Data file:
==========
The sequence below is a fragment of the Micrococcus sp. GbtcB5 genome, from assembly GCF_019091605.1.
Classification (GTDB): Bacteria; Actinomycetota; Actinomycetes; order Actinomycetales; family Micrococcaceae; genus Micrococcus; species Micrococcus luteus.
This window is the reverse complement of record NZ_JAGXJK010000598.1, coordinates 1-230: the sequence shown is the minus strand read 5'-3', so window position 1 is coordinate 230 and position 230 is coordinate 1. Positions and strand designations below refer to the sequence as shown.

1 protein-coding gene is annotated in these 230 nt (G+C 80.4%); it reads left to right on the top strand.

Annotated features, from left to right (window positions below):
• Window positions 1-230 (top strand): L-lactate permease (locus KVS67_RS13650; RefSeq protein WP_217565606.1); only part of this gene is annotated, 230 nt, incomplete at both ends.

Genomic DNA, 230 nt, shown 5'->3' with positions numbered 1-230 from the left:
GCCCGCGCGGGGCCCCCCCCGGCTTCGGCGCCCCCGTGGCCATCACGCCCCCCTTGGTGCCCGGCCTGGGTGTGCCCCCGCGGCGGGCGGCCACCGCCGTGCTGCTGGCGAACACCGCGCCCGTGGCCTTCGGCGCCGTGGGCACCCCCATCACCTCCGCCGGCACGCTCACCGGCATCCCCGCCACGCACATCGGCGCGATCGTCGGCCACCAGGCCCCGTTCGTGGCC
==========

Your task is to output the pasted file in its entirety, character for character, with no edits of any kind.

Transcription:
The sequence below is a fragment of the Micrococcus sp. GbtcB5 genome, from assembly GCF_019091605.1.
Classification (GTDB): Bacteria; Actinomycetota; Actinomycetes; order Actinomycetales; family Micrococcaceae; genus Micrococcus; species Micrococcus luteus.
This window is the reverse complement of record NZ_JAGXJK010000598.1, coordinates 1-230: the sequence shown is the minus strand read 5'-3', so window position 1 is coordinate 230 and position 230 is coordinate 1. Positions and strand designations below refer to the sequence as shown.

1 protein-coding gene is annotated in these 230 nt (G+C 80.4%); it reads left to right on the top strand.

Annotated features, from left to right (window positions below):
• Window positions 1-230 (top strand): L-lactate permease (locus KVS67_RS13650; RefSeq protein WP_217565606.1); only part of this gene is annotated, 230 nt, incomplete at both ends.

Genomic DNA, 230 nt, shown 5'->3' with positions numbered 1-230 from the left:
GCCCGCGCGGGGCCCCCCCCGGCTTCGGCGCCCCCGTGGCCATCACGCCCCCCTTGGTGCCCGGCCTGGGTGTGCCCCCGCGGCGGGCGGCCACCGCCGTGCTGCTGGCGAACACCGCGCCCGTGGCCTTCGGCGCCGTGGGCACCCCCATCACCTCCGCCGGCACGCTCACCGGCATCCCCGCCACGCACATCGGCGCGATCGTCGGCCACCAGGCCCCGTTCGTGGCC